Fair People: Ethel Turner, Champlain Valley Fair
09/08/05 12:00AM By Mitch Wertlieb
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(Host) Fair people Some play a starring role in agriculture exhibits, booths featuring games of chance, or rides designed to thrill young and old alike.
Others work behind the scenes, sometimes in very unusual jobs. Such is the case with a woman we talked with this year at the Champlain Valley Fair.
Our series on "Fair People" continues
(Turner) "I'm Ethel Turner. I'm 73 years-old and I'm from Richmond, Virginia. I work in the rest room. I clean my potties, I keep my potties clean at all times, morning noon and night.
All day long I talk, everybody come in my bathroom, Hello sweetie, hello darling, come on baby.' All day long, that's me. I love all my people. Without my people I'm no good, I gotta have people all the time. I'm a people person, and I love everybody. All my little children - they come from school, they gonna come to see me. And I have a lot of little seniors come in and I help them. I help my children, all my little chickadees. I have a lot of children.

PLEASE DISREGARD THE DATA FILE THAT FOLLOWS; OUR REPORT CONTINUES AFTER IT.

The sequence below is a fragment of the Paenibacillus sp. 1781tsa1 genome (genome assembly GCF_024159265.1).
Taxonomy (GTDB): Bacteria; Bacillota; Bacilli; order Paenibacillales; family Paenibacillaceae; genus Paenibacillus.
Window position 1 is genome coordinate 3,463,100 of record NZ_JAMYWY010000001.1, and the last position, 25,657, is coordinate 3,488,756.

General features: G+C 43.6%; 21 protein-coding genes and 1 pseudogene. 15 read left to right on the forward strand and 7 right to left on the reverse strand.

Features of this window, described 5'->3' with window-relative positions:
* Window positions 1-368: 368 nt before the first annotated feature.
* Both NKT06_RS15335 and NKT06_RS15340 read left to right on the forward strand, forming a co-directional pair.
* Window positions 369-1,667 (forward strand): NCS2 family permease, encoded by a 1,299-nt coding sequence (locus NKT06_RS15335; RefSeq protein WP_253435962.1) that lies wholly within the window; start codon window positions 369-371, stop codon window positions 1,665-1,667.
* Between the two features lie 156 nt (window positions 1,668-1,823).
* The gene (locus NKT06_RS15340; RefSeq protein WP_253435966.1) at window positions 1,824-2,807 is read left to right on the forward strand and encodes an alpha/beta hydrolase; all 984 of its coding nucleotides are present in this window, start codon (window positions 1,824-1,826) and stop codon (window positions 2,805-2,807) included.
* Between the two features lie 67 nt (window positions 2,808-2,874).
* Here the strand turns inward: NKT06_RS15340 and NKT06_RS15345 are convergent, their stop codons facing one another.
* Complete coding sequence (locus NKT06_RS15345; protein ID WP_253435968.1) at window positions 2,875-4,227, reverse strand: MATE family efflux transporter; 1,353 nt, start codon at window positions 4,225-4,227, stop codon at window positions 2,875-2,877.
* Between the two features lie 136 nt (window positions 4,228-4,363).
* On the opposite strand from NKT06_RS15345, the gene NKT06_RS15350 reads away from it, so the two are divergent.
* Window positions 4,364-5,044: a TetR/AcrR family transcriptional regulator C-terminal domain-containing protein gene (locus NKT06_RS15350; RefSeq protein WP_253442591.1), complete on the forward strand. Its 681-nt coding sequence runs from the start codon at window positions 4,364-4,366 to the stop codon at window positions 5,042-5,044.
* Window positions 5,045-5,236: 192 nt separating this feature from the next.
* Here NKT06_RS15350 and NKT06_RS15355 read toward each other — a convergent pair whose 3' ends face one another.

And I have a lot of friends up here. They come to the fair just to see if I'm still alive, y'know, if she's back again this year. I say I'm back again girls, you don't have to worry, we got a clean potty.' I love my potties to be clean, that's the most important of working this rest room. I been working here I made host of the day here a few years ago.
No, it's not easy, I got some very sloppy ladies sometimes. Some are just wonderful, and some of my ladies are just so very careless -- that's what I should say, they're very careless. The man's is cleaner than the woman's any time, 'cause I worked the man's and the woman's bathroom. I mean they zig zag but that's nothing -- don't laugh, it's not funny. But the mens are much cleaner than the ladies.
The children, they don't make no mess, no the children. It's the grown-ups we got to watch all the time. You got to go behind them all day long because they just careless. Ladies always in a hurry, I don't know where they going. They going to the potty they go so fast, the doors are closing, they don't around and look at me. They don't stop, the same way they drive, the same way.
Believe it or not, Vermont, the Champlain Valley Fair, is one of the nicest fairs that I work, and I worked quite a few. I worked Tampa State Fair, I worked the strawberry festival up here, I worked Hamburg -- that's where I left: Erie County Fair and I was glad to get to Vermont. It's like an old home week.
I have some girls come every night, they go fishing, they done brought me fish, zucchini, squash, tomatoes, cucumbers - those are my adopted daughters. I don't know, some of them are as old as me. I give them a good time and a clean potty.
Good day's work. Come in the morning, I'm grinning. When I leave at night, I'm still grinning."
(Laughter fades out)
(Host) Ethel Turner keeps the women's lavatories clean at the Champlain Valley Fair.
Champlain Valley Fair